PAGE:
Vox, a Fed question: when the Fed buys mortgage backed securities (or any other asset for that matter) does it carry that asset on its balance sheet at the purchase price or at FMV? I ask because I'm wondering at what value the Fed carries MBS whose FMV is likely less than the purchase price and also wondering about the Treasuries on its balance sheet that are purchased in excess of par but have an effective zero yield for the Fed (due to forgiveness of Treasury interest) but are only redeemable at maturity at par. Now Treasuries could be sold prior to maturity, but that is becoming increasingly rare these days. So the potential for an accounting loss is there. Certainly upon disposal of an asset, so I'm curious about the monetary implications, if any.

Anonymous Danny Boy January 07, 2013 1:43 PM  

Krugman is an effeminate, doughy, fuzz-faced freak.

Blogger mmaier2112 January 07, 2013 1:44 PM  

This is why it's nearly useless to talk about anything other than cutting spending in a fiat system.

When the system has so many goofy ways to manipulate things, simple cause-and-effect doesn't even seem to apply.

Blogger mmaier2112 January 07, 2013 1:45 PM  

Serge Tomiko: you're a flippin' idjit.

The government lies about everything and you think CPI is an accurate benchmark to use to slam Austrians?

Grow a brain, please.

Anonymous Danny Boy January 07, 2013 1:46 PM  

Krugman is a flabby-shabby manatee with a gut like a pregnant sow.

Anonymous Danny Boy January 07, 2013 2:06 PM  

Krugman is a flaccid, fetid, pasty, bloated goat with a belly like a stuffed kishke.

Anonymous Rally January 07, 2013 2:06 PM  

Has anyone tried to nail Krugman down to an amount? He's clear that he now considers a 750 billion stimulus plan to be way too small. Exactly how much spending does he think we need, and what kind of deficit? 2 trillion? 3 trillion?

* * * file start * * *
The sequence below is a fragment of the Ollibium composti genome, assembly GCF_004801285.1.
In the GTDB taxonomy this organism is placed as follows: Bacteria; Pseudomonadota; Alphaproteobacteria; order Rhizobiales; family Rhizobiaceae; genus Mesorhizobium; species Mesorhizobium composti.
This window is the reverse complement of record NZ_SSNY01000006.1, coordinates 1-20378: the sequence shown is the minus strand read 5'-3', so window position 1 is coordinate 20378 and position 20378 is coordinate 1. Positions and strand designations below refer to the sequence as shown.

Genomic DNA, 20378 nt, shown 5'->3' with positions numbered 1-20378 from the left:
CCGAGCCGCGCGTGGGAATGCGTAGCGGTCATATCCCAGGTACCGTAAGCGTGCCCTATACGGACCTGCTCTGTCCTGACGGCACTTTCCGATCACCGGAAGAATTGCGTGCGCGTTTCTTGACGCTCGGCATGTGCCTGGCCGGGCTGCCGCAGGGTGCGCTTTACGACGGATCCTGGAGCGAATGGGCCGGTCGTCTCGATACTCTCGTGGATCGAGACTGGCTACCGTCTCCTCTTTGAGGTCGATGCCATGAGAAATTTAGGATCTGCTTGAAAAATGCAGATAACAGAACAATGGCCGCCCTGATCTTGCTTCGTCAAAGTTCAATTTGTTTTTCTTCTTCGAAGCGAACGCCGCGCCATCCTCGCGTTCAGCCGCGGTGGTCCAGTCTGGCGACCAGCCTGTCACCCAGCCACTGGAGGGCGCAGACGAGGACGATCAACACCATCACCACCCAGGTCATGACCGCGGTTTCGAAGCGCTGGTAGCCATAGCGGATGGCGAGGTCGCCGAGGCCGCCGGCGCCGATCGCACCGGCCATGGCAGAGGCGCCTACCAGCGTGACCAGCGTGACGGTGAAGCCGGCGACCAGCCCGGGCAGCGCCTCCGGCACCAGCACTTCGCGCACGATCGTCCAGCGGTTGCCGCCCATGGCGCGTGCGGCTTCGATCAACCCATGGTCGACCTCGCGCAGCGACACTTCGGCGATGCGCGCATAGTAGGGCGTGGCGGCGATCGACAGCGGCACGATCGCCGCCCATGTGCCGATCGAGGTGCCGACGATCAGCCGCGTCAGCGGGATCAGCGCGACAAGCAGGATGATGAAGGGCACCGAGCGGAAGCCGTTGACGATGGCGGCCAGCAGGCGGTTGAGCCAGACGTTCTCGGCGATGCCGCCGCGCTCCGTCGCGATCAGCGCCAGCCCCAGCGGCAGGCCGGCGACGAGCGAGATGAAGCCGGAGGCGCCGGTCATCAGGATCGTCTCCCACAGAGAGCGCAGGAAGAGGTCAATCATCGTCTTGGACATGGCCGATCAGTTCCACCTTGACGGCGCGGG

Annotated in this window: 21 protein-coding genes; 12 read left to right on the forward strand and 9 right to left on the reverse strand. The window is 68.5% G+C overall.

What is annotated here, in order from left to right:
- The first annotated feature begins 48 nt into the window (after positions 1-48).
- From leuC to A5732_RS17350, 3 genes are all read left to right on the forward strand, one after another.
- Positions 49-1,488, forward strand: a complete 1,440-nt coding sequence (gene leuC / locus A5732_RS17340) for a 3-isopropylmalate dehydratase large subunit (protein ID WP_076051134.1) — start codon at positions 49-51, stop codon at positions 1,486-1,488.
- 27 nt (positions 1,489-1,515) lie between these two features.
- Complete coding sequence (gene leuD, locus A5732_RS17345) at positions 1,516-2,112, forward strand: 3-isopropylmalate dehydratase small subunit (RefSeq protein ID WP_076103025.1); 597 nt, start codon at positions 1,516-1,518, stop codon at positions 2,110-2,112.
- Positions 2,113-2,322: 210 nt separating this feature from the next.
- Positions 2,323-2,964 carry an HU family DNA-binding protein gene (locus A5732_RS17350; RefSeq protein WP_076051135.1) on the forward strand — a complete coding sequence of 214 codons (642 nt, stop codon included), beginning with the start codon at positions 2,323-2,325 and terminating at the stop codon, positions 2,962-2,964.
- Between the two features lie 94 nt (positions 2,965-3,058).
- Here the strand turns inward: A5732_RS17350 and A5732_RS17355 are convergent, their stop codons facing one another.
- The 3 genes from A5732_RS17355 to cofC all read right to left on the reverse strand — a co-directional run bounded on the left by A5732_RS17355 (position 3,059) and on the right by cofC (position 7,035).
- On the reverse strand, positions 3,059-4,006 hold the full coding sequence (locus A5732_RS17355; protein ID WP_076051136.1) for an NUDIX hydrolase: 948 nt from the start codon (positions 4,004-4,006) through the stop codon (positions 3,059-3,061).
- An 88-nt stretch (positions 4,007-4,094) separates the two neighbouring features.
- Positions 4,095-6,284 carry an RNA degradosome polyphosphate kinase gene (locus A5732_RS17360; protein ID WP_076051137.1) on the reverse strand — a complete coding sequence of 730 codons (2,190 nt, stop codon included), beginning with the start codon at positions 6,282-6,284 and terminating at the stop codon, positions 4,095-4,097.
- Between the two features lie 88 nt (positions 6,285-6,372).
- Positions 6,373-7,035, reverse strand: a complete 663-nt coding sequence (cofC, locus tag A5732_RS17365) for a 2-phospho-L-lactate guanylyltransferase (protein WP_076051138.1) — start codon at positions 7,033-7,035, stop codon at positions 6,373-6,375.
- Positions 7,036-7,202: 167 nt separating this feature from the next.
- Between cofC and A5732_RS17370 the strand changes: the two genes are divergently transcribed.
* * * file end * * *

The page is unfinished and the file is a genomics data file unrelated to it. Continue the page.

When these guys go on about how deficits don't matter and how government spending will solve everything, it makes me wonder, why does anyone need to pay taxes at all?

Get rid of the IRS, just pile more debt up every year and spend what you want. If deficits don't matter, why is that not sustainable?

Anonymous Danny Boy January 07, 2013 2:10 PM  

Krugman is a paunchy, noodly tub of hairy blubber with a belly full of bilge.

Blogger Giraffe January 07, 2013 2:12 PM  

I don't understand why anyone listens to Krugman anymore. The reason, of course, is MPAI. I really need to grasp that simple concept.

Anonymous Josh January 07, 2013 2:14 PM  

Danny Boy:

If you have nothing to offer the conservation save your puerile insults about Krugman and his appearance, why bother?

Go back to watching Rufio and robin Williams throw juvenile insults at each other and let the grownups bash tad and serge with logic, economics, and facts.

Anonymous Danny Boy January 07, 2013 2:15 PM  

Krugman is an odiferous wimpy weakling with fluffy mephitic pudge.

Anonymous Josh January 07, 2013 2:18 PM  

Vox still doesn't understand our banking system. Amazing.

Enlighten us, oh greenbacker.

What is Vox missing?

Anonymous Josh January 07, 2013 2:46 PM  

Regarding Krugman, there is also this:

http://krugman.blogs.nytimes.com/2013/01/07/be-ready-to-mint-that-coin/

Anonymous praetorian January 07, 2013 3:01 PM  

Alright lib ankle biters, which is it: did Vox get the deflation call wrong or does he "not understand the banking system" like Murphy, who called inflation (like a lot of the Mises guys, who don't look at total credit, but rather at narrower monetary aggregates.)

Vox, Keen, Bass and Mish (before he spun off into Alstrynomics influenced sillyness) have been consistently correct in their deflation call, with the effects somewhat muted in the aggregate numbers by government hole-digging-and-filling.

Cheers,
prat

Anonymous fnn January 07, 2013 3:21 PM  

Dean Baker says the economy is doing fine:
http://www.cepr.net/index.php/blogs/beat-the-press/washington-post-maintains-campaign-on-the-deficit